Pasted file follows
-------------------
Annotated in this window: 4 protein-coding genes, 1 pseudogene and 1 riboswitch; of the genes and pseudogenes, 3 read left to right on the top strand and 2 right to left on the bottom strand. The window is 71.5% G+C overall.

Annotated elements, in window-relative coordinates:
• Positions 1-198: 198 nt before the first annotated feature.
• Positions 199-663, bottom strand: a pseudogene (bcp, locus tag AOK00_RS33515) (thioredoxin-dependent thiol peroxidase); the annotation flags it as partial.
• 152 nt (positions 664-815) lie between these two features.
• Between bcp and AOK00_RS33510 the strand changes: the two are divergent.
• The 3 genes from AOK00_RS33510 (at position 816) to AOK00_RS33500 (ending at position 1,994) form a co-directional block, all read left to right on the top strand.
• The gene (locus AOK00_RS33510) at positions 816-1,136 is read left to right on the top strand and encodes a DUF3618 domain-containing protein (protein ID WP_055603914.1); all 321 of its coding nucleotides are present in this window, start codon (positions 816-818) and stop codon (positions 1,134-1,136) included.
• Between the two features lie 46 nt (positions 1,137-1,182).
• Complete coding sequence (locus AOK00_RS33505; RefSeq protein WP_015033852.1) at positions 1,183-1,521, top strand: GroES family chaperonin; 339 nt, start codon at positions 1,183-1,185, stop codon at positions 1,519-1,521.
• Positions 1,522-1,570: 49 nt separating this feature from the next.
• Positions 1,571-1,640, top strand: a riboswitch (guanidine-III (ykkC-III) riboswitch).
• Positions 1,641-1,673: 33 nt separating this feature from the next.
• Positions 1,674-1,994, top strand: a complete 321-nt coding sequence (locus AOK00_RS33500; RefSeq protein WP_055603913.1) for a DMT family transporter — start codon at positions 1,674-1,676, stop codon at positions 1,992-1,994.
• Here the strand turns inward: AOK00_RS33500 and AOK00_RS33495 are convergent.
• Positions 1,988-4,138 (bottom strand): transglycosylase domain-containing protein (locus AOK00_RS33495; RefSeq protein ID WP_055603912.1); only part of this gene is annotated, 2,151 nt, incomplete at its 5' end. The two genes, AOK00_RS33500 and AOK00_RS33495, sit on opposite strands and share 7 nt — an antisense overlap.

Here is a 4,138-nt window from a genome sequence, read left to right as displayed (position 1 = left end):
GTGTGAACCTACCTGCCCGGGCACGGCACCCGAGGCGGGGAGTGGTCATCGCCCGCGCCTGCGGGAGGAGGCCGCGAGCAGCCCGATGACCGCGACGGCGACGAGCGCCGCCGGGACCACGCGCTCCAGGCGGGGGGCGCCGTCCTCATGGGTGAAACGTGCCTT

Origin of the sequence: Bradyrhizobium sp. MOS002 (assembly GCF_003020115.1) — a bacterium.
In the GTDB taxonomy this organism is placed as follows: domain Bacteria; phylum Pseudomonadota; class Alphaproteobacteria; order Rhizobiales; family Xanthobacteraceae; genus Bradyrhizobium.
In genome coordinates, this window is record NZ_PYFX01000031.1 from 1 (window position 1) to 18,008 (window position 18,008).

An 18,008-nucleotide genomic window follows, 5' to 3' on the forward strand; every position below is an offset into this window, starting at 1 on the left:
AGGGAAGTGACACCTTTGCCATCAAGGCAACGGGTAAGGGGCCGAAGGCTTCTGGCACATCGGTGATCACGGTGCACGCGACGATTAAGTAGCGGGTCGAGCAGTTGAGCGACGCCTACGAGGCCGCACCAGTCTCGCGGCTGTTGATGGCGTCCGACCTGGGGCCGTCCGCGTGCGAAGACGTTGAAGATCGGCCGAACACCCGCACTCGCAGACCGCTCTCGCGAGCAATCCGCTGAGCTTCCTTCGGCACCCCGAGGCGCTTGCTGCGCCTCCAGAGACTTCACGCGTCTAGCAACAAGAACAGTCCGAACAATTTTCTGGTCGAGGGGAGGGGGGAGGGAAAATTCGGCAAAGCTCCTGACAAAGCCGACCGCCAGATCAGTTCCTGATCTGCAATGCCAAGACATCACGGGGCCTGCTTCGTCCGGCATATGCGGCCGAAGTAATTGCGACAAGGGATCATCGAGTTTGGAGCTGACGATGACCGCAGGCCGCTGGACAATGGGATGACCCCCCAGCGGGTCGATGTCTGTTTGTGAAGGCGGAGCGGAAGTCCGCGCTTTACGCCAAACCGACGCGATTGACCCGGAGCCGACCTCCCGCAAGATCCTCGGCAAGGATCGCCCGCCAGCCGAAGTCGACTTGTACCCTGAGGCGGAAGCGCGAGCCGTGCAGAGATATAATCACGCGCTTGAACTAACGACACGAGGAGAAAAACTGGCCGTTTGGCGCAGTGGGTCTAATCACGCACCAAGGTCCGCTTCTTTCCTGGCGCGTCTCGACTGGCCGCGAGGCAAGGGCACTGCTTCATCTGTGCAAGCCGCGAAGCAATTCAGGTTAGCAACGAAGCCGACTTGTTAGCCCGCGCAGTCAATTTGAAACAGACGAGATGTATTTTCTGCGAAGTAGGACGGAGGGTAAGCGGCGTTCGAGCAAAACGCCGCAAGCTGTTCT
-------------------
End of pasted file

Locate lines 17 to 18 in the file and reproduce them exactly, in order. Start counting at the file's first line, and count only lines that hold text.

Here is a 4,138-nt window from a genome sequence, read left to right as displayed (position 1 = left end):
GTGTGAACCTACCTGCCCGGGCACGGCACCCGAGGCGGGGAGTGGTCATCGCCCGCGCCTGCGGGAGGAGGCCGCGAGCAGCCCGATGACCGCGACGGCGACGAGCGCCGCCGGGACCACGCGCTCCAGGCGGGGGGCGCCGTCCTCATGGGTGAAACGTGCCTT